The Manchurian Candidate’s oblique, Pinter-esque dialogue contributes to the film’s otherworldly atmospherics and gives its viewers the sensation of eavesdropping on a nightmare. During the course of Marco’s self-initiated investigations, he meets the alluring Rosie (Janet Leigh) in the vestibule of a railroad car:
Rosie: Maryland is a beautiful state.
Marco: This is Delaware.
Rosie: I know, I was one of the original Chinese workmen who laid the track on this straight. But, em… nonetheless, Maryland is a beautiful state. So is Ohio for that matter.
Marco: I guess so, Columbus is a tremendous football town.
Shot in exquisite black and white, and with an elegiac score by David Amram, The Manchurian Candidate would prove to be the pinnacle of director John Frankenheimer’s career. More than 50 years after its premiere, the movie remains fresh and deeply disturbing. Its fractured, non-linear plotting, hallucinatory mise-en-scène, subversive humor, and magnificent cast give it an enduring power. In the words of one scholar, The Manchurian Candidate is “a central work of the Cold War and a key focus of the cultural anxieties of the time”—and in particular, the dread over what General Mark W. Clark, the United Nations commander in Korea, called the “mind annihilating methods of the Communists.”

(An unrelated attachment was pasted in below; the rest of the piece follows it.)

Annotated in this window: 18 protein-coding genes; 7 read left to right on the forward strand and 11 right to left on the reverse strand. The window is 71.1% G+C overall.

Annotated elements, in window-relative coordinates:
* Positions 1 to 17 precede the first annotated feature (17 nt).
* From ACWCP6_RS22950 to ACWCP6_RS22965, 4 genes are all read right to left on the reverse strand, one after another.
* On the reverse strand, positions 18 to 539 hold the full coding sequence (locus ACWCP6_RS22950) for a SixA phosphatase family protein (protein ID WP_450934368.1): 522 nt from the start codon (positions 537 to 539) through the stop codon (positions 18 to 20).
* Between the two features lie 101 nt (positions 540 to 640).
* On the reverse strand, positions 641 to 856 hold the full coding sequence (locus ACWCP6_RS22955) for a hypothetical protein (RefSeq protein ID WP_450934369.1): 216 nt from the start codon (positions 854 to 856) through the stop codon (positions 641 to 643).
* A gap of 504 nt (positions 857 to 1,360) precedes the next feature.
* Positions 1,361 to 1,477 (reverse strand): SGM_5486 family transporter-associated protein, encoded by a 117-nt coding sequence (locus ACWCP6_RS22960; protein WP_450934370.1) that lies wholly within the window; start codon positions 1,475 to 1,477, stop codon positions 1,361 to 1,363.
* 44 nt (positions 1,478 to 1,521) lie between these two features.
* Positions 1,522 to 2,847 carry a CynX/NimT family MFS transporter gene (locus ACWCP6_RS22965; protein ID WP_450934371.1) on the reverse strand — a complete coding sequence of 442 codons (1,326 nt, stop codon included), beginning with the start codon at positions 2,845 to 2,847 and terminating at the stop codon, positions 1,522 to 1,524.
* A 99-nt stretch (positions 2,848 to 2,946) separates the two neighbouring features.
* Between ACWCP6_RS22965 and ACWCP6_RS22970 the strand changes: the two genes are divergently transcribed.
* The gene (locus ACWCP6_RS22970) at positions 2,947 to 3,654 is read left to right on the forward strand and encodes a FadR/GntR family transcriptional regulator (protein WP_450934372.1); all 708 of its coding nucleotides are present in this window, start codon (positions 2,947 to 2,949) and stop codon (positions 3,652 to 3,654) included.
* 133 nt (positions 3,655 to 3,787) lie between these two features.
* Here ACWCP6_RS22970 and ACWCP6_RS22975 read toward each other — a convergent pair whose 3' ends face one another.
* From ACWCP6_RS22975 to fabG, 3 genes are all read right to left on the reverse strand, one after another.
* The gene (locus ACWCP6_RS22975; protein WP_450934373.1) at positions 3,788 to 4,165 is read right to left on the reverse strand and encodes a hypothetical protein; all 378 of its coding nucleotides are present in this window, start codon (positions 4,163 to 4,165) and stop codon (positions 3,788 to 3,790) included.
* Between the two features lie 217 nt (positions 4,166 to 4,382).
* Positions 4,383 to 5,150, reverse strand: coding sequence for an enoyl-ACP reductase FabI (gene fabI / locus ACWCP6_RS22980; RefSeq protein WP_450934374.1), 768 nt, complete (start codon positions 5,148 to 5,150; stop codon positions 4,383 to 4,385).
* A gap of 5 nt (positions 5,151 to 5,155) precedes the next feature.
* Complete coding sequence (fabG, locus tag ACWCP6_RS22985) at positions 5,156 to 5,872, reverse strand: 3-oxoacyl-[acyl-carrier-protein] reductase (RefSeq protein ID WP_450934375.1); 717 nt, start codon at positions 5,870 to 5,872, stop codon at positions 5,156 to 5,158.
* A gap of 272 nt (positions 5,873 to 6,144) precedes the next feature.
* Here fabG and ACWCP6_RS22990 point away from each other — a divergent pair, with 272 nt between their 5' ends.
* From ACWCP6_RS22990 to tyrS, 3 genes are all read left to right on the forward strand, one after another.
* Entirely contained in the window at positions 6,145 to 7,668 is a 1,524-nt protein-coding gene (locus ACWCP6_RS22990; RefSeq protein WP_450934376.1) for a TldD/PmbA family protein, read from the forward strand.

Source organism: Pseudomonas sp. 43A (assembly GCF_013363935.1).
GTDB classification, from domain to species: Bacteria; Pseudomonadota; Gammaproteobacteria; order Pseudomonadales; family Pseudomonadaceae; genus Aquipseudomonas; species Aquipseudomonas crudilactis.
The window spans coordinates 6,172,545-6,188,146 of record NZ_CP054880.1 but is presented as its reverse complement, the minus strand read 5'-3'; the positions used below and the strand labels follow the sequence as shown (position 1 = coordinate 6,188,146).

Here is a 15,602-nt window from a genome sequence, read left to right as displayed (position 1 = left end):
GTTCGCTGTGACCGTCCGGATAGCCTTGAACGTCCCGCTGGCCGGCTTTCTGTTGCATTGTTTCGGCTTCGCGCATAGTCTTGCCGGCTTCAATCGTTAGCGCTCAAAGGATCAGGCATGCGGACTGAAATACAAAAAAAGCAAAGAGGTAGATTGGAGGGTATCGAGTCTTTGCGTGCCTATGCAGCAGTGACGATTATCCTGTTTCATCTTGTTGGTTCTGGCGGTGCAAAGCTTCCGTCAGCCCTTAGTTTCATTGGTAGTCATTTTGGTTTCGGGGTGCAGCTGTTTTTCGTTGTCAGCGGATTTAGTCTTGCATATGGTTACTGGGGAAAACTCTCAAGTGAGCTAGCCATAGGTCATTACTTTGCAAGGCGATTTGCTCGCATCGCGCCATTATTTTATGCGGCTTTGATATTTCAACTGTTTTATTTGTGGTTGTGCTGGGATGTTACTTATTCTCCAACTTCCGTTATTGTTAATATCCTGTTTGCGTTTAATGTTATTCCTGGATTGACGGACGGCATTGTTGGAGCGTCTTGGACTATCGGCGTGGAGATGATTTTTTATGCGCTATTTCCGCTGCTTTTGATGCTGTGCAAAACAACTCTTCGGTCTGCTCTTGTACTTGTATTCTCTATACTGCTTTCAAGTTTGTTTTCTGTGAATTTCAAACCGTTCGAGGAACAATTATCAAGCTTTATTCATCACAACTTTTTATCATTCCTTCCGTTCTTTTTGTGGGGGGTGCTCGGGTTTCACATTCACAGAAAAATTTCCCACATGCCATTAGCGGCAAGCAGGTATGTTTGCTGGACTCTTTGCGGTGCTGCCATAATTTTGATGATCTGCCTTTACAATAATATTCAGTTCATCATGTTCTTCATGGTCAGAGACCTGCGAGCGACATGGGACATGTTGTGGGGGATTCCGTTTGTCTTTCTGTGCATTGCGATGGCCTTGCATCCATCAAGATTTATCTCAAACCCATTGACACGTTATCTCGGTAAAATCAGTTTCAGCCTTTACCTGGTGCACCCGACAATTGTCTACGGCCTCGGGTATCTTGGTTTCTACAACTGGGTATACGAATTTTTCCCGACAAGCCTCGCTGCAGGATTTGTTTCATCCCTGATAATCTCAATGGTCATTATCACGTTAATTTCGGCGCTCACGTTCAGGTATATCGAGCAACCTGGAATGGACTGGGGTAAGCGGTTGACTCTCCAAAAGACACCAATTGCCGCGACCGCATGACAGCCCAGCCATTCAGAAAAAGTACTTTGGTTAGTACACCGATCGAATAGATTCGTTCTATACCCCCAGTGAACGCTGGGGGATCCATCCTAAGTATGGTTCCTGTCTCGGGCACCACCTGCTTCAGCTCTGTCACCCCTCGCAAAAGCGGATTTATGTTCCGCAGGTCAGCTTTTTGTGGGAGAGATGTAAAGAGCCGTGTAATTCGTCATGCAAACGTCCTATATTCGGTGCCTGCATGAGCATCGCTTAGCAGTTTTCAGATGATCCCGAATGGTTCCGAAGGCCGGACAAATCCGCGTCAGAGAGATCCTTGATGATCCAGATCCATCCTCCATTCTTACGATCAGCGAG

During the 1950s, some psychiatrists, and even the military itself, challenged the validity of psychic warfare and the possibility of creating a “Manchurian Candidate.” Ultimately, “brainwashing” proved chimerical; it was a cultural fantasy, albeit a powerful one.
But the “search for the Manchurian Candidate” did produce some results, traces of which can still be detected today. American brain-warfare research had a defensive as well as offensive dimension. In the aftermath of the Korean conflict, the armed forces developed techniques to help American personnel resist Communist interrogation and indoctrination—most notably, Survival, Evasion, Resistance, Escape (SERE) training. Ironically, SERE would later serve as the foundation of the “coercive management” methods used on Guantánamo Bay detainees.
William Rosenau is a senior analyst at the CNA Corporation’s Center for Strategic Studies and a regular War on the Rocks contributor. The views expressed here are his own.
Photo credit: Library of Congress Prints and Photographs Division; New York World-Telegram and the Sun Newspaper Photograph Collection.